Yet with the sun peeking out and gusts calmer after the previous day's 40 mph, her talk remained relevant. Pronouncing each name, she said, "makes plain the fact of human equality." Our last names "sing tales of human conflict and collaboration" and "hold us accountable to tradition," while our first names are "given by someone only slightly older than us" who hopes we'll lead a full life. Despite the students' different intellectual abilities and GPAs, "everyone crosses that stage as equal participants in the drama of life." Arguing that "an acceptance of the proposition of human equality is fully compatible with a love of excellence," she ended, "But I've talked long enough. Let's listen to your names."

After a choral piece and awards announcements, all the students—including one whose mortarboard read "Will work for social change"—crossed the stage as their names were called.


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Photos (left to right): Danielle Allen discusses the equalizing effect of reading each graduate's name; One student shares her post-SSA mission; New grads admire their own names on their diplomas.

Photos by Dan Dry.

June 13, 2007

Love in the time of Van Booy


"If anyone speaks Italian, please leave," Simon Van Booy warned the small group gathered at 57th Street Books on Monday night. "I have to pronounce some Italian words." Dressed in a brown polo shirt and pristine white sneakers that made him feel "like an escaped mental patient," Van Booy—a professor at New York's School of Visual Arts and Long Island University—read from his collection of short stories The Secret Lives of People in Love (Turtle Point Press, 2007). Over the course of his U.S. promotional tour this spring, Van Booy learned "the power of suspense"; at the start of his trip, he said, he would read full stories, but then people would walk out satisfied. Now he reads only half a tale to leave people "wanting more."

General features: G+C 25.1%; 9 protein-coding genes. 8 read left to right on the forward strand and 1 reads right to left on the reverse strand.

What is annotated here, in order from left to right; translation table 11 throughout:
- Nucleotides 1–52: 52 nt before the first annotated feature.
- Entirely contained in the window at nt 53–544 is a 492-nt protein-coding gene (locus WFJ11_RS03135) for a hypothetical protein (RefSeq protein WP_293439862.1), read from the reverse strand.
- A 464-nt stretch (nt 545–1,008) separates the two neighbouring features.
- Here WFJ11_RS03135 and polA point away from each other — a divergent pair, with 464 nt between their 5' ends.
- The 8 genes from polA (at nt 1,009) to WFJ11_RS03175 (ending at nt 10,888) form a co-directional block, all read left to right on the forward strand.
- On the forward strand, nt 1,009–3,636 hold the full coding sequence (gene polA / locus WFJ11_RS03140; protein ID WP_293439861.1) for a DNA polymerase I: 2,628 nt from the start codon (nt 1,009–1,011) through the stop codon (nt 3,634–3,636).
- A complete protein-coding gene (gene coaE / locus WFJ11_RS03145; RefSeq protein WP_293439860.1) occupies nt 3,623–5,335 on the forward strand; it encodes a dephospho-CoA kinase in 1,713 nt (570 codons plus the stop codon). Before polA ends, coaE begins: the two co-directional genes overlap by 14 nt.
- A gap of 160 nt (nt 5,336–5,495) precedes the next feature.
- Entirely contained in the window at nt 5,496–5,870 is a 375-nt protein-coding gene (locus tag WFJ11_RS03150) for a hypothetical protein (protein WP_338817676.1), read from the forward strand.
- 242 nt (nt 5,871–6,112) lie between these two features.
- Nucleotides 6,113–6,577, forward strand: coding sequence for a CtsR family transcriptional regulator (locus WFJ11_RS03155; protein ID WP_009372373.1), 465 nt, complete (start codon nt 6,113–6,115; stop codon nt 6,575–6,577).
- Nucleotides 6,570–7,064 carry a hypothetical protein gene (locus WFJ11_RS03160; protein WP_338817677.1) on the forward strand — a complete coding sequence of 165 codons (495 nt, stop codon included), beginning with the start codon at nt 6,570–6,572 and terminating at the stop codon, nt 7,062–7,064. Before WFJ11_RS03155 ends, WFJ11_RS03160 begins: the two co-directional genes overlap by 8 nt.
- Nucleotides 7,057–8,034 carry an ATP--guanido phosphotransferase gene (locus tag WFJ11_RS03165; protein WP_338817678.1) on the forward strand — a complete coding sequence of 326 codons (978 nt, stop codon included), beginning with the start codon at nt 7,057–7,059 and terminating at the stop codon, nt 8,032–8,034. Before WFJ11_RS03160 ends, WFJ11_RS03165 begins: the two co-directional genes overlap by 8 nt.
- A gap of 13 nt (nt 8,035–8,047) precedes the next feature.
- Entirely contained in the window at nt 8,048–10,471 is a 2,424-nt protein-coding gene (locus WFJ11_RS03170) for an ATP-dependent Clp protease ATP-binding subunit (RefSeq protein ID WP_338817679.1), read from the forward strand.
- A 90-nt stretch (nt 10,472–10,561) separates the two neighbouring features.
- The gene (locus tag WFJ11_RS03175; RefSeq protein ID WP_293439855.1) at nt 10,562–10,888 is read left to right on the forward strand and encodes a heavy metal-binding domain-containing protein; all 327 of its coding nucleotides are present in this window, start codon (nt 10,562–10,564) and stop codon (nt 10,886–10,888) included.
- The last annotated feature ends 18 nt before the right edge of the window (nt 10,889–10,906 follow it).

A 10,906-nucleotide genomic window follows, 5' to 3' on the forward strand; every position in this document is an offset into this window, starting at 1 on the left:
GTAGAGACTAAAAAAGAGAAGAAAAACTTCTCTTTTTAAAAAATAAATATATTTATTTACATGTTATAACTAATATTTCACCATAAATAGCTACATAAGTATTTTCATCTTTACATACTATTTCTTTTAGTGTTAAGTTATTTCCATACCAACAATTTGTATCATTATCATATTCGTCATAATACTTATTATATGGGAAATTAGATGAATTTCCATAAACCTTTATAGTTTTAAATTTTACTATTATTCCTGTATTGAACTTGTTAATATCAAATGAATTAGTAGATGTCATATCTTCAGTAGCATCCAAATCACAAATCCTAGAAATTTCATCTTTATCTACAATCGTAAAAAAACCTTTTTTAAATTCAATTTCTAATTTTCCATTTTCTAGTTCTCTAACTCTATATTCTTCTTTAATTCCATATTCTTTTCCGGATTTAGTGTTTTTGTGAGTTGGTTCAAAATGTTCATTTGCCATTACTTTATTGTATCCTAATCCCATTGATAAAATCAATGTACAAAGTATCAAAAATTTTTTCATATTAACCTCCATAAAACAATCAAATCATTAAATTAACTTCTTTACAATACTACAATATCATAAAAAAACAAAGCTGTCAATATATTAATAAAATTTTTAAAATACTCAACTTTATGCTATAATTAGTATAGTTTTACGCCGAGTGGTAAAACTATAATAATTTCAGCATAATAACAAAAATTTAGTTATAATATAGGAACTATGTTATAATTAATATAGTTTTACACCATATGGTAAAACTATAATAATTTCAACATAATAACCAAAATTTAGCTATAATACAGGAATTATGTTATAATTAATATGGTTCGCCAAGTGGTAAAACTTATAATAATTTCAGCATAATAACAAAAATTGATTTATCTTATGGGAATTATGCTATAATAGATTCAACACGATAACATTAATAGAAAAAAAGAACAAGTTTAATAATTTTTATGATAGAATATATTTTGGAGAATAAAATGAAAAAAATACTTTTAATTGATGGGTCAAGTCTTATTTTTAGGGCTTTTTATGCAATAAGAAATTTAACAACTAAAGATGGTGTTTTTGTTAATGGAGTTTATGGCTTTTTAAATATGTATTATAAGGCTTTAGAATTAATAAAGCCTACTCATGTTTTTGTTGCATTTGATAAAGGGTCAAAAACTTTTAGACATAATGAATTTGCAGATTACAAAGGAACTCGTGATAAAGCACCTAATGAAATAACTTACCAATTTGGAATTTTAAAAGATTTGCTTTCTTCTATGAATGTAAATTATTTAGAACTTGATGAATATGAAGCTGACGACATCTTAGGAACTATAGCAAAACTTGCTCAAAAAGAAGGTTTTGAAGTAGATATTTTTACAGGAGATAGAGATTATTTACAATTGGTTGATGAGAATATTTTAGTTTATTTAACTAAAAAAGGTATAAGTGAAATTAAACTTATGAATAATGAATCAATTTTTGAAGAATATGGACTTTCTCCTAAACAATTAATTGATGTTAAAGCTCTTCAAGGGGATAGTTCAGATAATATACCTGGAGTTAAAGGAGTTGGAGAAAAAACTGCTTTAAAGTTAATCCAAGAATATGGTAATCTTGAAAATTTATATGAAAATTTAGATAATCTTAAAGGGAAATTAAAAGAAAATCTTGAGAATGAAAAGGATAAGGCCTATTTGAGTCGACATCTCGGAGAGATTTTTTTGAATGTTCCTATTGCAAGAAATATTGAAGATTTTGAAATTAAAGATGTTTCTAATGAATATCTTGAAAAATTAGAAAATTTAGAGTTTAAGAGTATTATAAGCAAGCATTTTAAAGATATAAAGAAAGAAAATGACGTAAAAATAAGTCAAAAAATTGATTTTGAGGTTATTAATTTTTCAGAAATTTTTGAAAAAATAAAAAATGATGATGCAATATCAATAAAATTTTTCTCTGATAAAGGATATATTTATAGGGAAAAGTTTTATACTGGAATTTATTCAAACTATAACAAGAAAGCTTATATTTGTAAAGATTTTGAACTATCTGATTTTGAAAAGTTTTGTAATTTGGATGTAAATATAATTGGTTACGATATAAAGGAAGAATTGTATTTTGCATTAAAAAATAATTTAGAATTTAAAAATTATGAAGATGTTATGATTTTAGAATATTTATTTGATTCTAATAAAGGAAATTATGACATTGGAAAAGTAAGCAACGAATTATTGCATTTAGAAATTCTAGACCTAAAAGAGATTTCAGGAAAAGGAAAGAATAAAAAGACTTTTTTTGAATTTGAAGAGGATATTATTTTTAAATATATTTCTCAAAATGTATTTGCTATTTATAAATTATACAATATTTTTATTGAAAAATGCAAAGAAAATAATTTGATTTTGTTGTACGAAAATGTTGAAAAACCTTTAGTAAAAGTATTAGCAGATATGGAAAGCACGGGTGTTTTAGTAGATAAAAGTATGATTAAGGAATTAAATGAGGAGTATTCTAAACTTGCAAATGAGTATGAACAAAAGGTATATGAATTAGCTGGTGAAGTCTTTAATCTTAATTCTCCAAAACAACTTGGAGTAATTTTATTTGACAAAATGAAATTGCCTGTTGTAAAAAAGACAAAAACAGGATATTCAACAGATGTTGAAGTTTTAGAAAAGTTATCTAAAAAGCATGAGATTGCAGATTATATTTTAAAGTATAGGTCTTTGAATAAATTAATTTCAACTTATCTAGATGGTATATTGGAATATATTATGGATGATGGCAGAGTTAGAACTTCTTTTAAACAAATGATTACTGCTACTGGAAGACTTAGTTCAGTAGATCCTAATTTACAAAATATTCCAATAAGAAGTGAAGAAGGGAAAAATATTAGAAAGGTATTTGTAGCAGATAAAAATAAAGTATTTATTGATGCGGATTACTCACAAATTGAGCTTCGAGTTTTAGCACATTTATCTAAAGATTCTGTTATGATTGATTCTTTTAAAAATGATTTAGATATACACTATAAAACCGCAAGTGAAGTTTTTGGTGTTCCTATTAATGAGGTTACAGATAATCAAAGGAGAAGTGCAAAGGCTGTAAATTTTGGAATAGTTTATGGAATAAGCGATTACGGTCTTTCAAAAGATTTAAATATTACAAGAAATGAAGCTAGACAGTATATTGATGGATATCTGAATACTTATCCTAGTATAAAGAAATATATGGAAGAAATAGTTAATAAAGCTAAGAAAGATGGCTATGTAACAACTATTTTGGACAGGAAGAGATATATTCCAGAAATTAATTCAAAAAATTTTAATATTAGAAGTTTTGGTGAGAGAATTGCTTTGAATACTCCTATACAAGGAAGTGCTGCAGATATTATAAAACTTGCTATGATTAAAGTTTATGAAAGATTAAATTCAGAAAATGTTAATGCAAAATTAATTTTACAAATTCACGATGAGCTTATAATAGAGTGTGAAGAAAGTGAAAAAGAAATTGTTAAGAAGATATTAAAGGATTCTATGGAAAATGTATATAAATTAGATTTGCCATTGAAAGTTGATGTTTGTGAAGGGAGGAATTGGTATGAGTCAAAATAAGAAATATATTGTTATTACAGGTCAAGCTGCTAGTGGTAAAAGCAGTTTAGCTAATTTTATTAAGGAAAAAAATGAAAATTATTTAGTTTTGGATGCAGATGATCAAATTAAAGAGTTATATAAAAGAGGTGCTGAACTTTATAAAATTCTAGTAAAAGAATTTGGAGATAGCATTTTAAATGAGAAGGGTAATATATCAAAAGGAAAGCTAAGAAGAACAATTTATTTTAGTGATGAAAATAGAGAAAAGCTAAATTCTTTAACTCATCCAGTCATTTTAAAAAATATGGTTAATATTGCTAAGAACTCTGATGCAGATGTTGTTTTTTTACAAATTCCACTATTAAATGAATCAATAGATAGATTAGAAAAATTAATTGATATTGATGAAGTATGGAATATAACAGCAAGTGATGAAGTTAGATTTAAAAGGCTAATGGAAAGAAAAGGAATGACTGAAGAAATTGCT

Sharing selections from three stories set in New York, Paris, and Italy, Van Booy explained, in a quiet British drawl, his real-life inspirations for each piece. He paints settings in minute detail, down to the "Versace sunglasses" worn by a small-town man in "The Still but Falling World," and writes only about places to which he's traveled. Starting his reading of "Little Bird" with a paraphrased quotation from George Eliot's Silas Marner ("Sometimes a man…is led away from the path of destruction by a child"), Van Booy said that the story's main character Michel, an ex-con living in Paris, is "one of my favorite people." Even though the character doesn't really exist, he said, he has met many "Michels" around the world: men who are "rough around the edges" but then change after finding love. In "As Much Below as Up Above," he molded the narrator—a Russian ex-sailor in Queens—from two distinct images: the tragic sinking of a Russian nuclear submarine in 2000 and a neighborhood in Brighton Beach, NY, where "it could be 50 degrees and Russians are on the beach in Speedos, drinking vodka." The tale shifts between the man's past in Russia and the present, his life with his beautiful American girlfriend Mina.